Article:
And therein lies the brutal calculus of Israel’s strategists: to “take the gloves off,” they visit violence, not against a handful of alleged kidnappers in the West Bank or rocket launchers in Gaza, but against a civilian population that has neither an army to protect it nor an avenue of escape. That the majority of Gaza’s civilians are already refugees from villages violently “cleansed” or destroyed by Israel in 1948 should offer some insight into the bankruptcy of this approach. More than six decades on, Palestine’s indigenous inhabitants remain on the land, and despite Israel’s attempts to demonize them as “terrorists” or recalcitrants, they continue to resist longstanding policies to silence them.

In Gaza, those policies have included a suffocating siege by land and sea — one that patrols, at gunpoint, nearly half of the strip’s arable land and some 85 percent of its coastal waters. In the West Bank, Israel maintains daily control of more than 60 percent of the land there, in the territory labeled “Area C.” In all cases, though, Israel — as it has demonstrated in the last weeks — can attack Palestinians at will, anyplace and anytime.

As the usual chorus of Western critics justifies these attacks by condemning Hamas rockets and “rioting” in the West Bank, they might take heed of a question posed this morning by Palestine Center Executive Director Yousef Munayyer, who asks:

Do those against indiscriminate projectiles from Gaza support givin them precision weapons or just want them to shut up & accept oppression?

The question would be wasted on Israeli lawmakers, of course, who this morning approved the call up of 40,000 reservists, presumably for a pending ground invasion against Gaza. The last time that happened, in January of 2009, it capped an Israeli offensive that claimed up to 1,417 Palestinian lives — and those of 13 Israelis. That “kill ratio” — to borrow a nauseating military term — exceeded 100 to one. But if the current Israeli onslaught is any indication, it did nothing to shift the balance of moral power in Israel’s war on the Palestinians. Like those before him, Netanyahu, too, will lose this war.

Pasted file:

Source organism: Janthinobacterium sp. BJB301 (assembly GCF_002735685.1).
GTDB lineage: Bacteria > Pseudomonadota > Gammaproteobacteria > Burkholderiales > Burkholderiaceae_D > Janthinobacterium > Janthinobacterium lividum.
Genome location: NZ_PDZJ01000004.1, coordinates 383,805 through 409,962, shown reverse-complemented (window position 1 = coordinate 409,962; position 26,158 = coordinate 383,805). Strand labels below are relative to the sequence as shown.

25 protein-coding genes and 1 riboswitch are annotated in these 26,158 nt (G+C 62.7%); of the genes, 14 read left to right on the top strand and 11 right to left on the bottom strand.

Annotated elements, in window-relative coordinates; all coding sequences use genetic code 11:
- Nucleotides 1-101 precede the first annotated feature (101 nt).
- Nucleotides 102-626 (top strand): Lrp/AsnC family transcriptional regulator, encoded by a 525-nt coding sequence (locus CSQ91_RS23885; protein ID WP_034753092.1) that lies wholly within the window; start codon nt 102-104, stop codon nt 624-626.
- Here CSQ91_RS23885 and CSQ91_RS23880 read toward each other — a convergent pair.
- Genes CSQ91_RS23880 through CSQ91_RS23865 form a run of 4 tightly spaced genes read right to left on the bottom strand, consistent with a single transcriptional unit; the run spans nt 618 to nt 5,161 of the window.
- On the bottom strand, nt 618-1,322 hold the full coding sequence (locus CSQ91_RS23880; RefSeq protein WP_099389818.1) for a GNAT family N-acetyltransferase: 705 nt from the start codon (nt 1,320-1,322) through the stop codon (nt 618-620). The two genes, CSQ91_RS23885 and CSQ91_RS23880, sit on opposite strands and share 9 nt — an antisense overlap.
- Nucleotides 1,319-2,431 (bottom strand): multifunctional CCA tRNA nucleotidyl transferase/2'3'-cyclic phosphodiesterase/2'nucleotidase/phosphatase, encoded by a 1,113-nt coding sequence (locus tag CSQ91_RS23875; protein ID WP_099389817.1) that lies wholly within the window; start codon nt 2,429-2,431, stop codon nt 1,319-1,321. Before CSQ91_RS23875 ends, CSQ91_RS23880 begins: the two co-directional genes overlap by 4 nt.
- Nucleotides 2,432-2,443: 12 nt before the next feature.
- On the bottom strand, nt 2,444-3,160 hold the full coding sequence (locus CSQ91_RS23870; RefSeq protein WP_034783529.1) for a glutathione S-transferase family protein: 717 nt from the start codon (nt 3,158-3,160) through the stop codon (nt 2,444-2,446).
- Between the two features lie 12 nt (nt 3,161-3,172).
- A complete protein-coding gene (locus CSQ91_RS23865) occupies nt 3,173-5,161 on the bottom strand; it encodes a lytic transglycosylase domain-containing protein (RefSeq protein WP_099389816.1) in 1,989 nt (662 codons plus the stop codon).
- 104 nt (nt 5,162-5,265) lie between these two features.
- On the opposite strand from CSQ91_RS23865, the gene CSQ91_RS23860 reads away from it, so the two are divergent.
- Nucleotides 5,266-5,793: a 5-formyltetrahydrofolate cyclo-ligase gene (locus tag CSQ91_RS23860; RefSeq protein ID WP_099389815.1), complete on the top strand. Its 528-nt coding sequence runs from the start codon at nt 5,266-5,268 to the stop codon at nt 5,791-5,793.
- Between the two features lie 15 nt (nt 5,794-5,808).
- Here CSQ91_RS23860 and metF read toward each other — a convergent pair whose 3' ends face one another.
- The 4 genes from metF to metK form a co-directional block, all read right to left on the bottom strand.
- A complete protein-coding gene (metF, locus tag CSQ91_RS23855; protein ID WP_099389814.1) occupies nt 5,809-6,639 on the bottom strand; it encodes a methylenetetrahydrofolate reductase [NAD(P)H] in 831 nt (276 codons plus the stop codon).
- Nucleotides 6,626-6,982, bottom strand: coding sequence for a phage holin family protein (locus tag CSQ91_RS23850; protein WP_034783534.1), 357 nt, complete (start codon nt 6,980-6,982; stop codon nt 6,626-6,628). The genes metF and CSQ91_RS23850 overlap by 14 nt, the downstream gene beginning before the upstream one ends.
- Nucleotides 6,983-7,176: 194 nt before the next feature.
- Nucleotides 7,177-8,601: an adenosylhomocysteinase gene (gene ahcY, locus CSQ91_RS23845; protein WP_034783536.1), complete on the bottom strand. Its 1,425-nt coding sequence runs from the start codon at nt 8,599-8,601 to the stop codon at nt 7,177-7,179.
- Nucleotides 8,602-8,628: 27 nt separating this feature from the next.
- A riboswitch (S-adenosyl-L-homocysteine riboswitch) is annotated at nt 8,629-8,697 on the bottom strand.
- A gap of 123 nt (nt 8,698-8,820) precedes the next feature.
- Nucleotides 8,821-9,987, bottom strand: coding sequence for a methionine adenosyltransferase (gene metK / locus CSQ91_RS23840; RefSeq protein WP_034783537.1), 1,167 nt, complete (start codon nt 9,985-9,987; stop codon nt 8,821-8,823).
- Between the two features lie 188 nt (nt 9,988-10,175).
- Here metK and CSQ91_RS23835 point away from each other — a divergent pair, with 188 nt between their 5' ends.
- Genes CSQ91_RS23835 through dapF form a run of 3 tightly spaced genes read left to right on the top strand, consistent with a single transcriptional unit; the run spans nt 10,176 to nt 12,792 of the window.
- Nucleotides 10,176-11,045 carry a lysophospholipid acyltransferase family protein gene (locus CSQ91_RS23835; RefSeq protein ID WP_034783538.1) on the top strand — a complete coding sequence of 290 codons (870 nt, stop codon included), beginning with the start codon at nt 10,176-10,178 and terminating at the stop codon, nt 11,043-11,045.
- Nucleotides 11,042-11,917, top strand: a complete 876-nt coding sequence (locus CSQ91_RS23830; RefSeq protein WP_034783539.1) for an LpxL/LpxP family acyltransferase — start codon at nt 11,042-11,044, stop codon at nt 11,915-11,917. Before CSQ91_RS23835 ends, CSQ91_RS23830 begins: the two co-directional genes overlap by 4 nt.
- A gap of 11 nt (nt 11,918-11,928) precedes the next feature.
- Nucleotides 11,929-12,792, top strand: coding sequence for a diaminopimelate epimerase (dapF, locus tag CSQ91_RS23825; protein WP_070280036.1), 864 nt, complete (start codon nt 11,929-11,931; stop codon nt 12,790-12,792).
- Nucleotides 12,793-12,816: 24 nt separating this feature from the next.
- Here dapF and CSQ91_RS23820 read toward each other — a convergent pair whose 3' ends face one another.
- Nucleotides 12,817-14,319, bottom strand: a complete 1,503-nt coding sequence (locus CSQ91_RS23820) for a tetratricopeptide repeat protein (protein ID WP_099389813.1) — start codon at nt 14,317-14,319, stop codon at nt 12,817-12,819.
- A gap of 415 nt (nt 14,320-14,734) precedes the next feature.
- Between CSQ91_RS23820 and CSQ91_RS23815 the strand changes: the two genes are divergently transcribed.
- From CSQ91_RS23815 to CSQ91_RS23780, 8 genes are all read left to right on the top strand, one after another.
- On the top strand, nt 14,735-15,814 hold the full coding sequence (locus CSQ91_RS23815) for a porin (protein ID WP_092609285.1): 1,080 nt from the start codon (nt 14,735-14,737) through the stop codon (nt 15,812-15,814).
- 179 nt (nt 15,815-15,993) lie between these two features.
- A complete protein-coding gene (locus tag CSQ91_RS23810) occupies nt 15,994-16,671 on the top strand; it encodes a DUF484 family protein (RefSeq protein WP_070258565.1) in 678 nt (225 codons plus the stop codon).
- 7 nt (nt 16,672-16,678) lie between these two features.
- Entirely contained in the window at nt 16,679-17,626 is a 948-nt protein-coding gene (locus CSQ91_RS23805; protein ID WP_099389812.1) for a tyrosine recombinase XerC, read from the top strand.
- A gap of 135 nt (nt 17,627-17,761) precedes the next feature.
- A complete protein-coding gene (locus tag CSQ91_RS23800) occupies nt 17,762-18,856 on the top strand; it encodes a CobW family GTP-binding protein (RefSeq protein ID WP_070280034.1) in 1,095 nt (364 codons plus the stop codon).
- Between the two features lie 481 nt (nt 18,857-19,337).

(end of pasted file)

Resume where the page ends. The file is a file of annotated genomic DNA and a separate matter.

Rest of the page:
Arab League seeks urgent UN Security Council meet on Gaza

By AFP / Ma’an news
July 09, 2014

CAIRO — The Arab League called Tuesday for the UN Security Council to hold an urgent meeting to discuss the deadly Israeli air campaign against Gaza, Secretary General Nabil al-Arabi said.

At least fourteen people were killed Tuesday and dozens wounded in a number of attacks in the most serious flare-up in and around the Palestinian territory since November 2012.

An official from the pan-Arab bloc told AFP Arabi had “instructed the Arab League’s UN representative to initiate urgent consultations within the Arab group calling for an emergency security meeting of the Security Council.”

Earlier, Palestinian president Mahmud Abbas asked the international community to “immediately intervene to halt this dangerous escalation which would lead the region to more destruction and instability.”

Arabi said he had been “in touch with president Abbas to follow the latest developments in the Gaza Strip” while also continuing “consultations with Arab foreign ministers on this subject.”

He denounced the “dangerous Israeli escalation” and warned against its humanitarian consequences in Gaza.

“The continued attacks on Palestinian civilians by Israel is a flagrant violation of international humanitarian law, the Geneva Convention and international resolutions on occupied Palestine,” said the Arab League chief.

Meanwhile, the 57-member Organization of Islamic Cooperation (OIC), announced it would hold an “extraordinary” ministerial meeting Thursday in the Saudi city of Jeddah to discuss the “intensifying and fierce Israeli campaign against Palestine”.

Israeli strikes on Gaza killed at least 14 people on Tuesday and wounded 80 more, the emergency services said in the most serious flare-up in and around the Palestinian territory since November 2012.